Negotiating unknown waters or going under?

The world is changing and we have to change with it.

At one time the regular communication for housing providers with tenants was through the weekly visit to collect rent and check that everything was alright.  Now we have to respond to the variety of ways in which different customers want to communicate with us.

There will, of course, always be a place for personal contact.  Letters continue to be important especially for formal matters such as giving notice to end a tenancy.  The telephone continues to be important although it’s more likely to be a mobile nowadays.  But for an increasing number of people communication is digital.  And ours has to be too.

Over the last year Derwent Living has made a significant number of changes to what we are offering customers digitally.  We have of course continued to use email and social media.  Many more of our surveys are now done by email.  This helps us to involve a larger number of people at a time when fewer people want to attend traditional meetings and the geographical area we operate in has grown.  Interestingly our use of text has remained quite limited, at least until recently.  This is odd when you consider how much it’s used generally. We are now making some use of it for consultation and satisfaction surveys.

We have used Twitter for some while, especially in engaging with other businesses, and have around 1700 followers.  Although we have used Facebook for nearly three years there is less activity here than on Twitter, and those who do use it tend to be over 30.  Some customers use it for information and a core will let us know what they think through it about particular issues.  It also provides an easy outlet for complaints and we have been able to respond quickly.  Recently, more young people especially have drifted away from Facebook and found Twitter or other social media suit them better.  For us the bigger changes have been elsewhere.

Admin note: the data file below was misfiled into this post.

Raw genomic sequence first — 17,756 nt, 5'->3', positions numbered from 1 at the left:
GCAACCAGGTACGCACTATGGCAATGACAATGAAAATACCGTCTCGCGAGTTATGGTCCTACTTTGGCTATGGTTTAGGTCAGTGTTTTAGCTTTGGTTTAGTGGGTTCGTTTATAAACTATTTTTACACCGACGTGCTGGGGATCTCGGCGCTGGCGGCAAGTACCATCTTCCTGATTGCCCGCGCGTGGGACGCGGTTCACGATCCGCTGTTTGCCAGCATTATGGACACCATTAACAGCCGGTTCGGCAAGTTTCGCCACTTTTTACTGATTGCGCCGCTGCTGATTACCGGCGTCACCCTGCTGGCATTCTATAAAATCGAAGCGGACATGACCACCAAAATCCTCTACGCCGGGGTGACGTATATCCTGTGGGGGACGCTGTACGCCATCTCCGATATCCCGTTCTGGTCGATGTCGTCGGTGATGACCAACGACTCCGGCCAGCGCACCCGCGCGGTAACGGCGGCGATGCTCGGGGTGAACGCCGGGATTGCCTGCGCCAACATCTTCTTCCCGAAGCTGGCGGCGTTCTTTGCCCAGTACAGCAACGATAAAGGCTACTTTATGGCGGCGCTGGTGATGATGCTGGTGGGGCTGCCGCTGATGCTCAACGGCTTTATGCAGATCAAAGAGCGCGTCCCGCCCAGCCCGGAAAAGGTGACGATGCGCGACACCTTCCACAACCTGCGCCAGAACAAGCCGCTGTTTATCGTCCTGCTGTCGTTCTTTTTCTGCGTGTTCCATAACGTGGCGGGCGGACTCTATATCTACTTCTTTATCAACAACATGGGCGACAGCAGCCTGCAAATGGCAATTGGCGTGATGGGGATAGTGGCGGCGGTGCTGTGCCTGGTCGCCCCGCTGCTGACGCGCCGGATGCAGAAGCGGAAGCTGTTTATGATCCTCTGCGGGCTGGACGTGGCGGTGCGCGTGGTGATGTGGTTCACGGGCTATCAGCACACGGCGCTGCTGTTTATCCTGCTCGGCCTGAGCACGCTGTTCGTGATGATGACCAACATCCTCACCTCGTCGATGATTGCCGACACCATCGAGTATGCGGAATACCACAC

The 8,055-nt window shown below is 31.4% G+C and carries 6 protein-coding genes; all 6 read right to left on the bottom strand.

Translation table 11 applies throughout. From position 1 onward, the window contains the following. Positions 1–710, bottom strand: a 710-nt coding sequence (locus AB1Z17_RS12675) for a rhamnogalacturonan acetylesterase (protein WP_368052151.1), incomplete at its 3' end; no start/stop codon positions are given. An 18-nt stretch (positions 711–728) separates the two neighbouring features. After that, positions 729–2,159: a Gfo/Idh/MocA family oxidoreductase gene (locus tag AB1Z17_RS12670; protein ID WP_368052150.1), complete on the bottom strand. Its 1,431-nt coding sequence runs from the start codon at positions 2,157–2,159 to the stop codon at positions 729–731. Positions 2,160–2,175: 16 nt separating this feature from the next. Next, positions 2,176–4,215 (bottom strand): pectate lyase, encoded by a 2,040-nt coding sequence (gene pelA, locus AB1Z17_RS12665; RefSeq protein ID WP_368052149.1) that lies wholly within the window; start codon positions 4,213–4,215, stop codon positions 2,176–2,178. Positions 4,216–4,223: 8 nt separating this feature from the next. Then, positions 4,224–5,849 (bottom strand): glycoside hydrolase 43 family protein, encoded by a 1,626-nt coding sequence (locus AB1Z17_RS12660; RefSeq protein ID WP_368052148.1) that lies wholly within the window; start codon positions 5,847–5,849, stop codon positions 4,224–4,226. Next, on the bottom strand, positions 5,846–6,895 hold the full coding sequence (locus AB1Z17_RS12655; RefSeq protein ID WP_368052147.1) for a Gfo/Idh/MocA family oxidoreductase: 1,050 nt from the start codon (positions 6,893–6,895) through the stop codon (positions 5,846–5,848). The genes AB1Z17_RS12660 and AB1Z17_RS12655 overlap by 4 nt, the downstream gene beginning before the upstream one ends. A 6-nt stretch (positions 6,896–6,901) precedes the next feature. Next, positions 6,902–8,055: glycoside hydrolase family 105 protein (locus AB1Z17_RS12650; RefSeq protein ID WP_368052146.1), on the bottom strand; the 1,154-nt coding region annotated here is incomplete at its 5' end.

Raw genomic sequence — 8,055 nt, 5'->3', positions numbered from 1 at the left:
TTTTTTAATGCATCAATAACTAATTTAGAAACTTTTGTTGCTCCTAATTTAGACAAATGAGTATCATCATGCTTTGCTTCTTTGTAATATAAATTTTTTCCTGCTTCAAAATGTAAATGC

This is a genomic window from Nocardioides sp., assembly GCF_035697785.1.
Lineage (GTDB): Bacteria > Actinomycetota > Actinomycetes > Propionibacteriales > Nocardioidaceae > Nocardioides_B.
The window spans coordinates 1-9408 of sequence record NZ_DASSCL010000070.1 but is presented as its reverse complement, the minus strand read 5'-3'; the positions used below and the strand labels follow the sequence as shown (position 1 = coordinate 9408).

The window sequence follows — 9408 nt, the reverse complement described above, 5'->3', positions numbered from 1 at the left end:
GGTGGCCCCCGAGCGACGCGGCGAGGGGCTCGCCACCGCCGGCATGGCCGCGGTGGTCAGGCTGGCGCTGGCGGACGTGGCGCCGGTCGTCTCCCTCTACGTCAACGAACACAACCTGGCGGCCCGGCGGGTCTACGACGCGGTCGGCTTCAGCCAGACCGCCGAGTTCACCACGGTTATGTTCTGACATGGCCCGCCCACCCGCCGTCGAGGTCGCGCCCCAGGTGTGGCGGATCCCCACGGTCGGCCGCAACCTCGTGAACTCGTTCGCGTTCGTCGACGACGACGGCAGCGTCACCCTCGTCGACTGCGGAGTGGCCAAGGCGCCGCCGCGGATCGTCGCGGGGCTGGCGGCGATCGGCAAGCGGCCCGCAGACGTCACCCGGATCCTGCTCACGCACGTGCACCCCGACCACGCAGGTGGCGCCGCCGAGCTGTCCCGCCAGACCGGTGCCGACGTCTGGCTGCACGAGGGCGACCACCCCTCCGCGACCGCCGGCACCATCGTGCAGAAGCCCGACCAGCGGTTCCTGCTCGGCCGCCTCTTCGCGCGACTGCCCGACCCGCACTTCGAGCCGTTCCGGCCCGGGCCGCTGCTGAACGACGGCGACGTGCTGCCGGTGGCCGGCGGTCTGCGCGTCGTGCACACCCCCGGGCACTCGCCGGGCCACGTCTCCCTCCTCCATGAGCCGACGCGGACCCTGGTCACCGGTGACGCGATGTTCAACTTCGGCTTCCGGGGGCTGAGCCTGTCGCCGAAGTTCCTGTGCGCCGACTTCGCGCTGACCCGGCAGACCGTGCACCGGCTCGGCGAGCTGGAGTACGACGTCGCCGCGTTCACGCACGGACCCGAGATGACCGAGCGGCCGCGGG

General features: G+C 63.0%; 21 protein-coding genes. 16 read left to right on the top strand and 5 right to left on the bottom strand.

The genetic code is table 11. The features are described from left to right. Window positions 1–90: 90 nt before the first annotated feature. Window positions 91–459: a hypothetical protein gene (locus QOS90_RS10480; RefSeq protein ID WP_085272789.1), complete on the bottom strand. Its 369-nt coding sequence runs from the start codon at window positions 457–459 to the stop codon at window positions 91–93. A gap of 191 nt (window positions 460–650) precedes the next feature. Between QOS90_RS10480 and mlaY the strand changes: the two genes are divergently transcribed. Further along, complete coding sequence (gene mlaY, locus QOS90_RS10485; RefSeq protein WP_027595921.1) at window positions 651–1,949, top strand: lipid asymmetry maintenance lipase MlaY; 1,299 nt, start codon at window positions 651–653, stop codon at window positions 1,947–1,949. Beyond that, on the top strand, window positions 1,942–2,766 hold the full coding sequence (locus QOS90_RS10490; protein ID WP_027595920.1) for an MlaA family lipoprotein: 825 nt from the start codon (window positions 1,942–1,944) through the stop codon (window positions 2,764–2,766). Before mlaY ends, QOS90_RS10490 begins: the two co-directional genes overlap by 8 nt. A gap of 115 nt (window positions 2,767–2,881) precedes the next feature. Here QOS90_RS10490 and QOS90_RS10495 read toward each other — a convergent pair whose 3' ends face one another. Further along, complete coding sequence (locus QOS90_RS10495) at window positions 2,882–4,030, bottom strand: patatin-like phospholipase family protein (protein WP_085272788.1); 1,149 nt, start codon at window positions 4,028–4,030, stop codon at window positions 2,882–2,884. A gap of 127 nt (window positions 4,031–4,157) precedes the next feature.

We have revamped our website and subsequently optimized it for those using it from mobile phones and tablets. We can no longer assume than website users are sat at a PC at home, or at work.  So as well as having a site that is adapted for mobile devices we have also developed and launched an app for both iOS and Android devices. Very quickly more than 500 people downloaded it.

Customers are not just coming to our website for general information. They want to be able to check their rent balance, report a repair, make a payment and so on.  This led to the development of MY Derwent Living, our secure interactive site launched this month which can be used from both PCs and mobile devices.  We also created a microsite to help customers see how the forthcoming welfare reforms will affect them. This included a bedroom tax calculator so that people could calculate how much housing benefit they will lose under the new under-occupancy rules.

The digital offering to our customers has had to develop.  This has involved technical skill, creativity and investment, both in time and money.   But to meet our customer’s aspirations we’ll have to keep pressing forward and continue to innovate.  There’s no time to tread water.  We need to use the current and strike out with a sense of direction.